Art Therapy in Senior Living
Do you remember those art projects you did as a kid? It was a chance to be messy, creative and social. Whether you built a ship out of popsicle sticks, drew a turkey using your handprint or made necklaces out of macaroni, you created something that was an expression of you.
As we age and take on more adult responsibilities, we often lose touch with this creative, playful side — but it’s never too late to pick up a paint brush or lump of clay and rediscover our creativity.
And, it turns out, making art provides numerous benefits, especially for seniors coping with the transitions we experience in our later years.
What Is Art Therapy?
Art therapy is a type of expressive therapy “that uses the creative process of making art to improve a person’s physical, mental, and emotional well-being.” Through a variety of creative techniques, such as painting or drawing, art therapy promotes self-expression. A trained facilitator encourages clients to explore their feelings and memories, often helping clients process grief, loss and other emotions associated with aging.
Benefits of Art Therapy for Seniors
Making art is good for the mind, body and soul. It helps people express their thoughts and emotions and share memories through painting, drawing and other creative projects. Even if people don’t consider themselves “creative,” art therapy promises many benefits.
Benefits for the Mind
Our aging brains actually respond well to seeing and making art. The creative process causes the brain to reshape and adapt, increasing its resilience. The act of creating produces new neural pathways and stronger dendrites while also helping the brain’s two hemispheres work together.
As our brains age, we may face cognitive decline in the form of memory loss, language loss and in other ways. However, research shows that even though our brains age, our creative capacities do not.
In fact, sometimes the loss of language is what helps a patient unlock their visual creativity. “We think that in patients with language loss, the visual side of their brain stops being inhibited by the verbal side and that allows their visual creativity to be released,” says Bruce L. Miller, M.D., professor of neurology and director of the Memory and Aging Center at the University of California, San Francisco.
This is particularly important when it comes to patients with dementia. For those who struggle with language loss, visual arts tap into a different part of the brain and enable patients to communicate in ways they can’t through language.
Benefits to the Body
One of the more surprising benefits of art therapy is that it can also help with a number of physical ailments, including pain.
Through slow, deliberate movement, art therapy engages the use of fingers, hands and arms, which can help stimulate sensorimotor function, and promote better circulation and dexterity. It has the added benefit of helping some clients relax. By focusing on creating art, clients may also experience a lessening of pain symptoms.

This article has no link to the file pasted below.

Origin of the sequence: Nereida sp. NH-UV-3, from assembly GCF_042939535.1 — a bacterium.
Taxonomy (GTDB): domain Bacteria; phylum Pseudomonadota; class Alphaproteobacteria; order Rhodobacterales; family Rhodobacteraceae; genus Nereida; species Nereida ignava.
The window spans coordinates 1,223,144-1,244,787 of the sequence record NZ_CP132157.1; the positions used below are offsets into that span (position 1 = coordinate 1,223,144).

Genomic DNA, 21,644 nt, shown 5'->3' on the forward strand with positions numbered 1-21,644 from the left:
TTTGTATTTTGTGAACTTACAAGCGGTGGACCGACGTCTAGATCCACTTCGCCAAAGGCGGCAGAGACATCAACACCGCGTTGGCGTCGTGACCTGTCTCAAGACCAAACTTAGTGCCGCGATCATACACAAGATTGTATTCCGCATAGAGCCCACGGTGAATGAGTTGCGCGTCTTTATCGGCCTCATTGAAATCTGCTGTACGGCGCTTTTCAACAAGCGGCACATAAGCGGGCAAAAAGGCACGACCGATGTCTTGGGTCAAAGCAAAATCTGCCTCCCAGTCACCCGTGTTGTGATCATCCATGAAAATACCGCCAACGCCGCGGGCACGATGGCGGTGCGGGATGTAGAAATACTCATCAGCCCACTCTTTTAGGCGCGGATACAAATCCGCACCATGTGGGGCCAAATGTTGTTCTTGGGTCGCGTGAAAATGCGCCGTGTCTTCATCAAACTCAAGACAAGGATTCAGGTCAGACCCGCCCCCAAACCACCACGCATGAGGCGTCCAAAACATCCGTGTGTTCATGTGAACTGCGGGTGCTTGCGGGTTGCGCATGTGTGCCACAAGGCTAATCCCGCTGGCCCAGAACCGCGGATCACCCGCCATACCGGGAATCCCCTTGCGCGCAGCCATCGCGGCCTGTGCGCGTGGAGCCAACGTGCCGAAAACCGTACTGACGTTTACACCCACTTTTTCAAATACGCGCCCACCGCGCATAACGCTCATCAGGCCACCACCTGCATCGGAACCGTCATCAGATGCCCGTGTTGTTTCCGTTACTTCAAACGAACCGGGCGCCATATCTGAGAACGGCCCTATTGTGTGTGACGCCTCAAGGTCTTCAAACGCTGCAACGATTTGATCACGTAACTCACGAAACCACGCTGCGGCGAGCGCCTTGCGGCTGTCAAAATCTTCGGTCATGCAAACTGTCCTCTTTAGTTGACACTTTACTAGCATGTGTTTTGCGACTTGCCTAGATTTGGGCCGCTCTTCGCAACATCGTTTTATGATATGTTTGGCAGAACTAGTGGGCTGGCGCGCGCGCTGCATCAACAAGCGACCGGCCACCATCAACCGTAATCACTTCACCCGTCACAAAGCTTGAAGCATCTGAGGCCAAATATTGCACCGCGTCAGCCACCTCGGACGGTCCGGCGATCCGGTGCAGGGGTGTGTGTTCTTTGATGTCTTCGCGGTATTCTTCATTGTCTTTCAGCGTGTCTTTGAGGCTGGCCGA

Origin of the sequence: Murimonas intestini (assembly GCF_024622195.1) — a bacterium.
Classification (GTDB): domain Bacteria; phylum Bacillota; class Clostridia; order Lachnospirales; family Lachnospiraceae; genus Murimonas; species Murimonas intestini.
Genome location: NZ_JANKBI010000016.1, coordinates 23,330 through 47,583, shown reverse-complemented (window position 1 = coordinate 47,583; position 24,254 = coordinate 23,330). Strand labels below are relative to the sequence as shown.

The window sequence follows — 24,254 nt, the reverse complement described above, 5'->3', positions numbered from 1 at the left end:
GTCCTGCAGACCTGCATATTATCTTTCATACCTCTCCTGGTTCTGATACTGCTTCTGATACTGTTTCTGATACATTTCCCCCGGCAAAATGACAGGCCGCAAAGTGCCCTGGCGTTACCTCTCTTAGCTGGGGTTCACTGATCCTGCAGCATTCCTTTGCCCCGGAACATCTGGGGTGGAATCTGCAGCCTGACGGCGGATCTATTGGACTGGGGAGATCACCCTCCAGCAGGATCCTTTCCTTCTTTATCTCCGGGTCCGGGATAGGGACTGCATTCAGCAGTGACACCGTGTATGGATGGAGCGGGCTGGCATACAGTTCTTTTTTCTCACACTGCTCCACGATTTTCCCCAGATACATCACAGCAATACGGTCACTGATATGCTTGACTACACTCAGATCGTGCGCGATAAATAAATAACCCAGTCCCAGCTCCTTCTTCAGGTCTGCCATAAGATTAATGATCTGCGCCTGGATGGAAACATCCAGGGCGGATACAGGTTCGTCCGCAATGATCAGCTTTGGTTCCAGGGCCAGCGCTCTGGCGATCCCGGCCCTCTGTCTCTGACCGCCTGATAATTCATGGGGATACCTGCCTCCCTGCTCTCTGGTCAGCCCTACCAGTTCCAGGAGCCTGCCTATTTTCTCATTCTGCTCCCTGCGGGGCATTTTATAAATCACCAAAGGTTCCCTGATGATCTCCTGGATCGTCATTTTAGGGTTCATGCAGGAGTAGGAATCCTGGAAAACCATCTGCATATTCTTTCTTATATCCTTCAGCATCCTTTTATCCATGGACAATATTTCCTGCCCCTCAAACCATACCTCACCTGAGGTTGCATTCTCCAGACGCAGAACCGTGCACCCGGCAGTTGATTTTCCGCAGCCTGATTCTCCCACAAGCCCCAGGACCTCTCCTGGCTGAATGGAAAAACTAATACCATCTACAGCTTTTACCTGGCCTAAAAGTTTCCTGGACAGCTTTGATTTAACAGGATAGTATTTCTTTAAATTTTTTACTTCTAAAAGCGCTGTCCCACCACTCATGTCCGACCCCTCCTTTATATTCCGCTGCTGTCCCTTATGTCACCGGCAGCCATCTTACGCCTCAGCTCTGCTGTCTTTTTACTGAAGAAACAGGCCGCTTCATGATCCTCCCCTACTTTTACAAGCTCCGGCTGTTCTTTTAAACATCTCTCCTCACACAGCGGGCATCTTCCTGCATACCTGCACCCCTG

Benefits for the Soul and Emotional Health
Research shows that art therapy and expressive art activities are powerful ways to combat anxiety, depression and boredom; reduce social isolation; and improve quality of life for seniors.
Seniors can use art to express pent up emotions, find an outlet for boredom, and nourish play, all of which can reduce depression and anxiety. Further, research on dementia has shown the link between music and memory recall, and visual art projects can also help clients tap into a cherished memory.
Each Generations community participates in a collaborative art project, with the intention of bringing staff and residents together with a shared purpose. These shared art projects can provide self-expression while promoting a sense of community bonding. In addition, some Generations communities have art studios and hold art classes for individual exploration as well.
Visit Generations to learn more. Contact us today.
Tips for Finding Purpose Through Art
- Making art / creating something can help us achieve personal and spiritual growth
- If you feel “stuck” in your life, creative endeavors can ease your struggle and help you find purpose and meaning
- Creative pursuits can be solitary or collaborative. A group project may help us connect with others emotionally while creating something beautiful.
- Creative outlets can include handicrafts such as knitting and sewing, or traditional arts like painting, drawing, singing, dancing, and writing. The important thing is not the end product, but the process of creating something.
- A visual journal or sketchbook is one way to create a project that you can keep private or share with others.
- If you’re having trouble getting started on a creative task, crank up the music. Art and music go hand in hand. There’s no “right” kind of music — just select something that matches the energy you seek and puts you in the right mood.
- Leave art supplies lying around. You’re more likely to create art when you have easy access to the tools of creativity.
- Take a walk. Feeling uninspired? Put on your sneakers and start moving. Walking gets your blood pumping, arms swinging and endorphins circulating. While it’s especially beneficial to walk in nature, even a city stroll can stir up your imagination and get your creative juices flowing.
- Remember, you don’t need a class, a book or permission to begin. You already have everything you need to start tapping into your creativity today.
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